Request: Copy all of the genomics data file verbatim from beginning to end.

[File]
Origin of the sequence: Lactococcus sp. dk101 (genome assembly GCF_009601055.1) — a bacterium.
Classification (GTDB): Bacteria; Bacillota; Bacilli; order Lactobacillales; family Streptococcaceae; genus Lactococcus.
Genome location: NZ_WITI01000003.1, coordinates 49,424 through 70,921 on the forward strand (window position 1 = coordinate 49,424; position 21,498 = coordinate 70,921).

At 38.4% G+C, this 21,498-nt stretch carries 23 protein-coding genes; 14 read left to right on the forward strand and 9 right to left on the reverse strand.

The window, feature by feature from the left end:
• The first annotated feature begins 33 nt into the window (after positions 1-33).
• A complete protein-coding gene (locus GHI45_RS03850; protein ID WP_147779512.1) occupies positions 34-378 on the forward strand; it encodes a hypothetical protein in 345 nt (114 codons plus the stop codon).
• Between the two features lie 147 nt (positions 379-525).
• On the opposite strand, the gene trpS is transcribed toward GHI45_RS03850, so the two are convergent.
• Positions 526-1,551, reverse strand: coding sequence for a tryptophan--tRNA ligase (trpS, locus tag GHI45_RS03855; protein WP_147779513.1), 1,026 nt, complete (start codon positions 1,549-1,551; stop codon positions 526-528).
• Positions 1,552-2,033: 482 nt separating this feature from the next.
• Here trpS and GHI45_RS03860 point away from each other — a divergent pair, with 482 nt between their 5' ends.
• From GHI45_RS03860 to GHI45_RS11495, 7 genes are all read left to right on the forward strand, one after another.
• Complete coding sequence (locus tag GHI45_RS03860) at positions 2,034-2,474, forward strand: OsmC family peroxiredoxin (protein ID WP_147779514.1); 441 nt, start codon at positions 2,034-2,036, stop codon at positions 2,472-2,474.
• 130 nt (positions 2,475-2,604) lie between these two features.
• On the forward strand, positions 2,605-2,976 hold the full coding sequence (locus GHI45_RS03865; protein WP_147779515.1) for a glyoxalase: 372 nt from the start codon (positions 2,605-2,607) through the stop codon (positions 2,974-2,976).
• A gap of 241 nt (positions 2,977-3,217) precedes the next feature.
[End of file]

Origin of the sequence: Lactococcus sp. dk101 (genome assembly GCF_009601055.1) — a bacterium.
Classification (GTDB): Bacteria; Bacillota; Bacilli; order Lactobacillales; family Streptococcaceae; genus Lactococcus.
Genome location: NZ_WITI01000003.1, coordinates 49,424 through 70,921 on the forward strand (window position 1 = coordinate 49,424; position 21,498 = coordinate 70,921).

At 38.4% G+C, this 21,498-nt stretch carries 23 protein-coding genes; 14 read left to right on the forward strand and 9 right to left on the reverse strand.

The window, feature by feature from the left end:
• The first annotated feature begins 33 nt into the window (after positions 1-33).
• A complete protein-coding gene (locus GHI45_RS03850; protein ID WP_147779512.1) occupies positions 34-378 on the forward strand; it encodes a hypothetical protein in 345 nt (114 codons plus the stop codon).
• Between the two features lie 147 nt (positions 379-525).
• On the opposite strand, the gene trpS is transcribed toward GHI45_RS03850, so the two are convergent.
• Positions 526-1,551, reverse strand: coding sequence for a tryptophan--tRNA ligase (trpS, locus tag GHI45_RS03855; protein WP_147779513.1), 1,026 nt, complete (start codon positions 1,549-1,551; stop codon positions 526-528).
• Positions 1,552-2,033: 482 nt separating this feature from the next.
• Here trpS and GHI45_RS03860 point away from each other — a divergent pair, with 482 nt between their 5' ends.
• From GHI45_RS03860 to GHI45_RS11495, 7 genes are all read left to right on the forward strand, one after another.
• Complete coding sequence (locus tag GHI45_RS03860) at positions 2,034-2,474, forward strand: OsmC family peroxiredoxin (protein ID WP_147779514.1); 441 nt, start codon at positions 2,034-2,036, stop codon at positions 2,472-2,474.
• 130 nt (positions 2,475-2,604) lie between these two features.
• On the forward strand, positions 2,605-2,976 hold the full coding sequence (locus GHI45_RS03865; protein WP_147779515.1) for a glyoxalase: 372 nt from the start codon (positions 2,605-2,607) through the stop codon (positions 2,974-2,976).
• A gap of 241 nt (positions 2,977-3,217) precedes the next feature.